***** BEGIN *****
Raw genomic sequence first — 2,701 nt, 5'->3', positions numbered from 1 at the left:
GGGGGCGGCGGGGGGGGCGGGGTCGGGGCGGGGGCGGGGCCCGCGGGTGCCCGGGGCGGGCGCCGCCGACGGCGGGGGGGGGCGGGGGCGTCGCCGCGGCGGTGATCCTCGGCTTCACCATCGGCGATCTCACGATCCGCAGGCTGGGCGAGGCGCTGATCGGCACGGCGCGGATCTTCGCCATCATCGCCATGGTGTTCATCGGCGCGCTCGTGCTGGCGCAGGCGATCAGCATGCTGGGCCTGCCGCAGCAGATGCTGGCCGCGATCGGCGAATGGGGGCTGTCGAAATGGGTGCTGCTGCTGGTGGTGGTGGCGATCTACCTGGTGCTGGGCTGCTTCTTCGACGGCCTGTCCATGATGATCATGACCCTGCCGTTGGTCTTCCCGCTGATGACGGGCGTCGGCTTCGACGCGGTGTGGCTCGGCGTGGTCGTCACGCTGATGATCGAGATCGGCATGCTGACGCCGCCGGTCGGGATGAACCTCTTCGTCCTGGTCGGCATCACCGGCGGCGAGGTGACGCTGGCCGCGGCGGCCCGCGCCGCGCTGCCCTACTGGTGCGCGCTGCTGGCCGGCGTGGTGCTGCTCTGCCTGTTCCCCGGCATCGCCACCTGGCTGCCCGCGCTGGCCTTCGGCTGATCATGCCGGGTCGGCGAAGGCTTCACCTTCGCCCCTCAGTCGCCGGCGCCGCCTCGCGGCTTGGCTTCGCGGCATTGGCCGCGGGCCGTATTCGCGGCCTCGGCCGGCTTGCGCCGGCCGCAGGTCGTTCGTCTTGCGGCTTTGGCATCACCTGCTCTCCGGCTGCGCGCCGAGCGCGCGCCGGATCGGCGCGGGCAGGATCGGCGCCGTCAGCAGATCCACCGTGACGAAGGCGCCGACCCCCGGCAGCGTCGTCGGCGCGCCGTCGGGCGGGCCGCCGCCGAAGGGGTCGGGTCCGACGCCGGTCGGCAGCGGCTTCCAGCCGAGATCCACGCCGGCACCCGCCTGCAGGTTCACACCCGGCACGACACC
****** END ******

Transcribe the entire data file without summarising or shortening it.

Raw genomic sequence first — 2,701 nt, 5'->3', positions numbered from 1 at the left:
GGGGGCGGCGGGGGGGGCGGGGTCGGGGCGGGGGCGGGGCCCGCGGGTGCCCGGGGCGGGCGCCGCCGACGGCGGGGGGGGGCGGGGGCGTCGCCGCGGCGGTGATCCTCGGCTTCACCATCGGCGATCTCACGATCCGCAGGCTGGGCGAGGCGCTGATCGGCACGGCGCGGATCTTCGCCATCATCGCCATGGTGTTCATCGGCGCGCTCGTGCTGGCGCAGGCGATCAGCATGCTGGGCCTGCCGCAGCAGATGCTGGCCGCGATCGGCGAATGGGGGCTGTCGAAATGGGTGCTGCTGCTGGTGGTGGTGGCGATCTACCTGGTGCTGGGCTGCTTCTTCGACGGCCTGTCCATGATGATCATGACCCTGCCGTTGGTCTTCCCGCTGATGACGGGCGTCGGCTTCGACGCGGTGTGGCTCGGCGTGGTCGTCACGCTGATGATCGAGATCGGCATGCTGACGCCGCCGGTCGGGATGAACCTCTTCGTCCTGGTCGGCATCACCGGCGGCGAGGTGACGCTGGCCGCGGCGGCCCGCGCCGCGCTGCCCTACTGGTGCGCGCTGCTGGCCGGCGTGGTGCTGCTCTGCCTGTTCCCCGGCATCGCCACCTGGCTGCCCGCGCTGGCCTTCGGCTGATCATGCCGGGTCGGCGAAGGCTTCACCTTCGCCCCTCAGTCGCCGGCGCCGCCTCGCGGCTTGGCTTCGCGGCATTGGCCGCGGGCCGTATTCGCGGCCTCGGCCGGCTTGCGCCGGCCGCAGGTCGTTCGTCTTGCGGCTTTGGCATCACCTGCTCTCCGGCTGCGCGCCGAGCGCGCGCCGGATCGGCGCGGGCAGGATCGGCGCCGTCAGCAGATCCACCGTGACGAAGGCGCCGACCCCCGGCAGCGTCGTCGGCGCGCCGTCGGGCGGGCCGCCGCCGAAGGGGTCGGGTCCGACGCCGGTCGGCAGCGGCTTCCAGCCGAGATCCACGCCGGCACCCGCCTGCAGGTTCACACCCGGCACGACACC